6. Will Mike Martz's offensive wizardry re-emerge at Soldier Field?
He may be an egomaniac, but nobody can deny that Martz is one of the most brilliant offensive minds to come along in a generation. The Lions almost pulled out a huge upset against the defending NFC champion Seahawks last week, but a 9-6 final score doesn't exactly suggest that the game was a track meet. Jon Kitna is a solid veteran quarterback with potential big-play weapons around him - tailback Kevin Jones and wideout Roy Williams in particular - but if he couldn't find the end zone at home against Seattle, the odds of busting out on the road against the Bears aren't in his favor.

7. Has Rod Marinelli turned around the Lions defense that quickly?
Detroit was a middle-of-the-pack defensive unit by the numbers last year, and aside from Shaun Rogers up front and Dre' Bly in the secondary, they were devoid of household names. Marinelli has brought the cover-two system to the Motor City, and according to Bears head coach Lovie Smith, they employ about 80% of the same looks that the Bears do. Rookie linebacker Ernie Sims looks like a star in the making on the weak side, and not only is Rogers a one-man wrecking crew at times, he has a knack for finding a crease and blocking field goals.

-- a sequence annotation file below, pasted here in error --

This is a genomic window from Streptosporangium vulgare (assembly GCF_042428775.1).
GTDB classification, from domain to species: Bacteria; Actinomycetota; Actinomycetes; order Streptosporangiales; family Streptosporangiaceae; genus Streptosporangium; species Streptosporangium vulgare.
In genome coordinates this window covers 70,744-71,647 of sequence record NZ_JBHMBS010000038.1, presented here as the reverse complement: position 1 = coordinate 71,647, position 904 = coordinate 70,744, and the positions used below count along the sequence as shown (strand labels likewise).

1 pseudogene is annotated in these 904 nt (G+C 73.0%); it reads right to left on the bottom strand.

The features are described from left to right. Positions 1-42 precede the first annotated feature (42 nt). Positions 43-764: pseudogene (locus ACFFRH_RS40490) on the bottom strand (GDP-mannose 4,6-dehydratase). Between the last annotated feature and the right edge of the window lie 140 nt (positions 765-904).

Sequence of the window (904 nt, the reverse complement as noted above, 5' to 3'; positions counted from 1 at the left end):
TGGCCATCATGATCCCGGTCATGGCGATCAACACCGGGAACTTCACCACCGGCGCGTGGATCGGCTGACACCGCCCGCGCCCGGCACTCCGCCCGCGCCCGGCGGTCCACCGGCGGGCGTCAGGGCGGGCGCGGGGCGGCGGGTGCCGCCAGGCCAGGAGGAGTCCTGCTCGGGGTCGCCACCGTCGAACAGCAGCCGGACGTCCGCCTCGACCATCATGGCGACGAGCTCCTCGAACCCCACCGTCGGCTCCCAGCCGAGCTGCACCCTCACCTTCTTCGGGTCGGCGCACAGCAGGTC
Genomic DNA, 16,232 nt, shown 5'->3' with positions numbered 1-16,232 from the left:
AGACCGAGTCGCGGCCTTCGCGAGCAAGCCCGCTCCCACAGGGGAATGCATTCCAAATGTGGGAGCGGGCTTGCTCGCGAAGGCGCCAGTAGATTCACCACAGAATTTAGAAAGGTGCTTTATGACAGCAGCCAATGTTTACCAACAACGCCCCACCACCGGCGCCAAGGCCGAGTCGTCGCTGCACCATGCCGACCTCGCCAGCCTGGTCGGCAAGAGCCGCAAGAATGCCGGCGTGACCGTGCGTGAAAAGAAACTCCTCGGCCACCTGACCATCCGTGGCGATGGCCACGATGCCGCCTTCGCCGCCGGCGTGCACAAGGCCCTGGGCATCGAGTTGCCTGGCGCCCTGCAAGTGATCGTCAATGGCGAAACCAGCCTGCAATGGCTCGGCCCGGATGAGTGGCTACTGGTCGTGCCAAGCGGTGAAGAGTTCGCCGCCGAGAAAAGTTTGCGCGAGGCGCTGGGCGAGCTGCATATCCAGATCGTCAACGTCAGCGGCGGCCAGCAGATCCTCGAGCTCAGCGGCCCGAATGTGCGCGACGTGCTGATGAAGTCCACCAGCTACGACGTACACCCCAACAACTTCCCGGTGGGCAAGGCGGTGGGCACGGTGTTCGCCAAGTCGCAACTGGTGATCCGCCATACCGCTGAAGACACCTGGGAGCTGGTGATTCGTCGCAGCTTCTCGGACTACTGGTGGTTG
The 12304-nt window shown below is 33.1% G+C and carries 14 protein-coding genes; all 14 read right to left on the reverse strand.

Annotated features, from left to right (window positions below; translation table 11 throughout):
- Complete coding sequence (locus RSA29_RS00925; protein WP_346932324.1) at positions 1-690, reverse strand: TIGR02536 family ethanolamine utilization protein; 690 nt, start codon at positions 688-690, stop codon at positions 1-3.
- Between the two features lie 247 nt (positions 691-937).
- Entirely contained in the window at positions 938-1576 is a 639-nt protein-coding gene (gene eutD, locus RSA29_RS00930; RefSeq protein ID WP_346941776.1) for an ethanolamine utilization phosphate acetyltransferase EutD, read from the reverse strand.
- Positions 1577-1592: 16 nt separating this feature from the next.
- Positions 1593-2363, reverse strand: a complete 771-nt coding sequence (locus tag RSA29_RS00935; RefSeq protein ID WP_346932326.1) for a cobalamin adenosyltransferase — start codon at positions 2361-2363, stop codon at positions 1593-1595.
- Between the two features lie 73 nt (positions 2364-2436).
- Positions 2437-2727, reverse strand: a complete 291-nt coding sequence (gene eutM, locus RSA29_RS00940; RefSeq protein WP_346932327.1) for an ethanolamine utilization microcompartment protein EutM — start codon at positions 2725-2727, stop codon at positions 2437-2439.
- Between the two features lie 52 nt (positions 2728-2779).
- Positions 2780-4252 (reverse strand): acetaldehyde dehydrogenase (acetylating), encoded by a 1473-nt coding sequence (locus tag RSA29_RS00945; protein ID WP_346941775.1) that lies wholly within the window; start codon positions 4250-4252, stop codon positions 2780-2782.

8. Will the Bears ever find their secondary wide receiver?
Berrian made his presence felt on the opening drive in Green Bay when he got behind the defense and hauled in a 49-yard TD strike from Grossman, but that was his only catch. Slot man Rashied Davis was only able to manage one reception for eight yards, and neither Mark Bradley (hip) nor Justin Gage (ribs) was active because of nagging injuries. It looks like Muhammad can still be a primary target and Clark is still capable at tight end, but without trying to sound like a broken record, somebody has to step up at receiver in order for Grossman to be all he can be.

9. How much will Smith and Marinelli's friendship be a factor?
Smith and Marinelli go back a long way, having both served on Tony Dungy's staff in Tampa Bay and even being roommates at one time. Both of them are old school defensive coaches who have implemented the ever-popular cover-two scheme, so there will be very little one of them can do on that side of the ball that the other hasn't seen before. Smith does have the advantage, however, considering he has spoon fed his philosophy over the course of three years, while Marinelli is just getting started with his overhaul.

10. Can Soldier Field be a factor when the Lions are on offense?
This will be the first time the Bears have played before a packed-to-the-gills home crowd since last season's disappointing playoff loss to Carolina, and expectations for this team are the highest they have been in recent memory. Martz's approach involves a lot of motion, formation shifts, and calls at the line of scrimmage, so a rambunctious effort from the Chicago faithful could give the Lions some trouble since they are still learning a new offensive scheme. The defense will no doubt be encouraging the ticket-holders all day long.